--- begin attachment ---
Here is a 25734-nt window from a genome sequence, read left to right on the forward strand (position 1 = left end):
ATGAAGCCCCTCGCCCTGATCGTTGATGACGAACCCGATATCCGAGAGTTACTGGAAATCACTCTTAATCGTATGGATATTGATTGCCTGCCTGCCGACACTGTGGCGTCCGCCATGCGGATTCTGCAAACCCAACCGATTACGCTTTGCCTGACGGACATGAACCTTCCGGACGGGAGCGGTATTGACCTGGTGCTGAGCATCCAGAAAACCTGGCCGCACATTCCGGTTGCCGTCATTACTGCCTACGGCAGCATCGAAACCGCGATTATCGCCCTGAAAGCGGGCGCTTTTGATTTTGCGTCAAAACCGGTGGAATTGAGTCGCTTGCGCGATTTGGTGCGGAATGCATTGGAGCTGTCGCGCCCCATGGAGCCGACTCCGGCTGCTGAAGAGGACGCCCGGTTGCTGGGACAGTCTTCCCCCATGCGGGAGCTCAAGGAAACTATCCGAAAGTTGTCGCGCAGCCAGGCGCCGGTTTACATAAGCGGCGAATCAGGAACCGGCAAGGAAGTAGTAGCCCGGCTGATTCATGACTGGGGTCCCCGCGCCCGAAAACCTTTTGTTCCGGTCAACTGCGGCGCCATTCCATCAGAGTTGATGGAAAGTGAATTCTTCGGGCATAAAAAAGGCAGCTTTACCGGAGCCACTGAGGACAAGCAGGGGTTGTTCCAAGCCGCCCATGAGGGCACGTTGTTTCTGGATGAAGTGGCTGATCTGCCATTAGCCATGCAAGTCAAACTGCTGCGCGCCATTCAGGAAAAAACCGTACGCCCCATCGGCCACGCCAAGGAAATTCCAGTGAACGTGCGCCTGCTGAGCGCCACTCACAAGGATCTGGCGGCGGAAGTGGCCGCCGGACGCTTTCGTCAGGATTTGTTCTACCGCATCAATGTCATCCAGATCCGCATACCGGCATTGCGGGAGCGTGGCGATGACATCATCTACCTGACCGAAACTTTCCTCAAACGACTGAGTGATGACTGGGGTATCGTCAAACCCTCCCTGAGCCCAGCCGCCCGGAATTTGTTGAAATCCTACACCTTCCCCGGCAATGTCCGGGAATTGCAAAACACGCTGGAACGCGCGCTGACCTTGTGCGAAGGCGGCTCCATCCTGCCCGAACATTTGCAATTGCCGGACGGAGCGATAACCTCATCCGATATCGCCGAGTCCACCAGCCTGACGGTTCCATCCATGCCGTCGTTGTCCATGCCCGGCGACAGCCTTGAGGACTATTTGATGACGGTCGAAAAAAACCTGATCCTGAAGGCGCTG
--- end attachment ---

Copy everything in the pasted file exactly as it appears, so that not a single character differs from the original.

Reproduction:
Here is a 25734-nt window from a genome sequence, read left to right on the forward strand (position 1 = left end):
ATGAAGCCCCTCGCCCTGATCGTTGATGACGAACCCGATATCCGAGAGTTACTGGAAATCACTCTTAATCGTATGGATATTGATTGCCTGCCTGCCGACACTGTGGCGTCCGCCATGCGGATTCTGCAAACCCAACCGATTACGCTTTGCCTGACGGACATGAACCTTCCGGACGGGAGCGGTATTGACCTGGTGCTGAGCATCCAGAAAACCTGGCCGCACATTCCGGTTGCCGTCATTACTGCCTACGGCAGCATCGAAACCGCGATTATCGCCCTGAAAGCGGGCGCTTTTGATTTTGCGTCAAAACCGGTGGAATTGAGTCGCTTGCGCGATTTGGTGCGGAATGCATTGGAGCTGTCGCGCCCCATGGAGCCGACTCCGGCTGCTGAAGAGGACGCCCGGTTGCTGGGACAGTCTTCCCCCATGCGGGAGCTCAAGGAAACTATCCGAAAGTTGTCGCGCAGCCAGGCGCCGGTTTACATAAGCGGCGAATCAGGAACCGGCAAGGAAGTAGTAGCCCGGCTGATTCATGACTGGGGTCCCCGCGCCCGAAAACCTTTTGTTCCGGTCAACTGCGGCGCCATTCCATCAGAGTTGATGGAAAGTGAATTCTTCGGGCATAAAAAAGGCAGCTTTACCGGAGCCACTGAGGACAAGCAGGGGTTGTTCCAAGCCGCCCATGAGGGCACGTTGTTTCTGGATGAAGTGGCTGATCTGCCATTAGCCATGCAAGTCAAACTGCTGCGCGCCATTCAGGAAAAAACCGTACGCCCCATCGGCCACGCCAAGGAAATTCCAGTGAACGTGCGCCTGCTGAGCGCCACTCACAAGGATCTGGCGGCGGAAGTGGCCGCCGGACGCTTTCGTCAGGATTTGTTCTACCGCATCAATGTCATCCAGATCCGCATACCGGCATTGCGGGAGCGTGGCGATGACATCATCTACCTGACCGAAACTTTCCTCAAACGACTGAGTGATGACTGGGGTATCGTCAAACCCTCCCTGAGCCCAGCCGCCCGGAATTTGTTGAAATCCTACACCTTCCCCGGCAATGTCCGGGAATTGCAAAACACGCTGGAACGCGCGCTGACCTTGTGCGAAGGCGGCTCCATCCTGCCCGAACATTTGCAATTGCCGGACGGAGCGATAACCTCATCCGATATCGCCGAGTCCACCAGCCTGACGGTTCCATCCATGCCGTCGTTGTCCATGCCCGGCGACAGCCTTGAGGACTATTTGATGACGGTCGAAAAAAACCTGATCCTGAAGGCGCTG